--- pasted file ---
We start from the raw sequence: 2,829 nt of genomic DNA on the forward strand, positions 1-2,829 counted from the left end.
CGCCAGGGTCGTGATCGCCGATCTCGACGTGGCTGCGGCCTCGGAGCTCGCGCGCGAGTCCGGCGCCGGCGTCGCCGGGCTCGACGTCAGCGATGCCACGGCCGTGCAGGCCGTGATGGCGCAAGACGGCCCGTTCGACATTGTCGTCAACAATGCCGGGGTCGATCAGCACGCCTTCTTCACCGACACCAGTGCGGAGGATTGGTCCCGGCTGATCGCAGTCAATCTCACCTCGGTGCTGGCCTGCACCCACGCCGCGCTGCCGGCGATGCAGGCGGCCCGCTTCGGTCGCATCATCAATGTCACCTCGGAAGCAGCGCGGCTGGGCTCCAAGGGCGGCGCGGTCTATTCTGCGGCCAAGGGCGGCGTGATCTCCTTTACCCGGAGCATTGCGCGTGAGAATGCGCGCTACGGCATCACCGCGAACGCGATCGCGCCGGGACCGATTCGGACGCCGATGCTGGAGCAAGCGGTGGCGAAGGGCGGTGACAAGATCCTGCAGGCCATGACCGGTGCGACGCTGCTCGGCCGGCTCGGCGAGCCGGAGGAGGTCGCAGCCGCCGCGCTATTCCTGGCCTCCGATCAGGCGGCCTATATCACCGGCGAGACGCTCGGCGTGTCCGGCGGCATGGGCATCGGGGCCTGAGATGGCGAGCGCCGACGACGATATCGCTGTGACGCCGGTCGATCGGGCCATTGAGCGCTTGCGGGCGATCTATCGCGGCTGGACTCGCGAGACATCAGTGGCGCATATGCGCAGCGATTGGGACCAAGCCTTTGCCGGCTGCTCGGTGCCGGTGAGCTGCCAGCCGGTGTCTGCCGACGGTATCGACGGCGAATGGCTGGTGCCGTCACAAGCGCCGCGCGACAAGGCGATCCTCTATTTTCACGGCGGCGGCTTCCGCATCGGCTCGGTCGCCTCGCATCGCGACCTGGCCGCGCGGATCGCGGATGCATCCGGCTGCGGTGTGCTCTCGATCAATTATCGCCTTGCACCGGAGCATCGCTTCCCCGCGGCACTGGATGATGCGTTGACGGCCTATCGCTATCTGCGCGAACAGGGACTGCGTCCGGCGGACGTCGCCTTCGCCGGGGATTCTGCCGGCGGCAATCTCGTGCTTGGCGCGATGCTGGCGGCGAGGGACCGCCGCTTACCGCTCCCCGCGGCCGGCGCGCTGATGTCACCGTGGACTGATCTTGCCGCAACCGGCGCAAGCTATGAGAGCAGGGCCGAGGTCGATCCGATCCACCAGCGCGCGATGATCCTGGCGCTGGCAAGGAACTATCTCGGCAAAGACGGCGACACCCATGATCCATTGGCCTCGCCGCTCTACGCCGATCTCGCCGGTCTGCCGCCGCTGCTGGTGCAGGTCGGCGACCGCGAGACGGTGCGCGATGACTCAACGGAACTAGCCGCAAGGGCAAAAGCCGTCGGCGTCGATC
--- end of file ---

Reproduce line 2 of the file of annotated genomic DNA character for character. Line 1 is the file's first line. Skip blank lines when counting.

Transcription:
CGCCAGGGTCGTGATCGCCGATCTCGACGTGGCTGCGGCCTCGGAGCTCGCGCGCGAGTCCGGCGCCGGCGTCGCCGGGCTCGACGTCAGCGATGCCACGGCCGTGCAGGCCGTGATGGCGCAAGACGGCCCGTTCGACATTGTCGTCAACAATGCCGGGGTCGATCAGCACGCCTTCTTCACCGACACCAGTGCGGAGGATTGGTCCCGGCTGATCGCAGTCAATCTCACCTCGGTGCTGGCCTGCACCCACGCCGCGCTGCCGGCGATGCAGGCGGCCCGCTTCGGTCGCATCATCAATGTCACCTCGGAAGCAGCGCGGCTGGGCTCCAAGGGCGGCGCGGTCTATTCTGCGGCCAAGGGCGGCGTGATCTCCTTTACCCGGAGCATTGCGCGTGAGAATGCGCGCTACGGCATCACCGCGAACGCGATCGCGCCGGGACCGATTCGGACGCCGATGCTGGAGCAAGCGGTGGCGAAGGGCGGTGACAAGATCCTGCAGGCCATGACCGGTGCGACGCTGCTCGGCCGGCTCGGCGAGCCGGAGGAGGTCGCAGCCGCCGCGCTATTCCTGGCCTCCGATCAGGCGGCCTATATCACCGGCGAGACGCTCGGCGTGTCCGGCGGCATGGGCATCGGGGCCTGAGATGGCGAGCGCCGACGACGATATCGCTGTGACGCCGGTCGATCGGGCCATTGAGCGCTTGCGGGCGATCTATCGCGGCTGGACTCGCGAGACATCAGTGGCGCATATGCGCAGCGATTGGGACCAAGCCTTTGCCGGCTGCTCGGTGCCGGTGAGCTGCCAGCCGGTGTCTGCCGACGGTATCGACGGCGAATGGCTGGTGCCGTCACAAGCGCCGCGCGACAAGGCGATCCTCTATTTTCACGGCGGCGGCTTCCGCATCGGCTCGGTCGCCTCGCATCGCGACCTGGCCGCGCGGATCGCGGATGCATCCGGCTGCGGTGTGCTCTCGATCAATTATCGCCTTGCACCGGAGCATCGCTTCCCCGCGGCACTGGATGATGCGTTGACGGCCTATCGCTATCTGCGCGAACAGGGACTGCGTCCGGCGGACGTCGCCTTCGCCGGGGATTCTGCCGGCGGCAATCTCGTGCTTGGCGCGATGCTGGCGGCGAGGGACCGCCGCTTACCGCTCCCCGCGGCCGGCGCGCTGATGTCACCGTGGACTGATCTTGCCGCAACCGGCGCAAGCTATGAGAGCAGGGCCGAGGTCGATCCGATCCACCAGCGCGCGATGATCCTGGCGCTGGCAAGGAACTATCTCGGCAAAGACGGCGACACCCATGATCCATTGGCCTCGCCGCTCTACGCCGATCTCGCCGGTCTGCCGCCGCTGCTGGTGCAGGTCGGCGACCGCGAGACGGTGCGCGATGACTCAACGGAACTAGCCGCAAGGGCAAAAGCCGTCGGCGTCGATC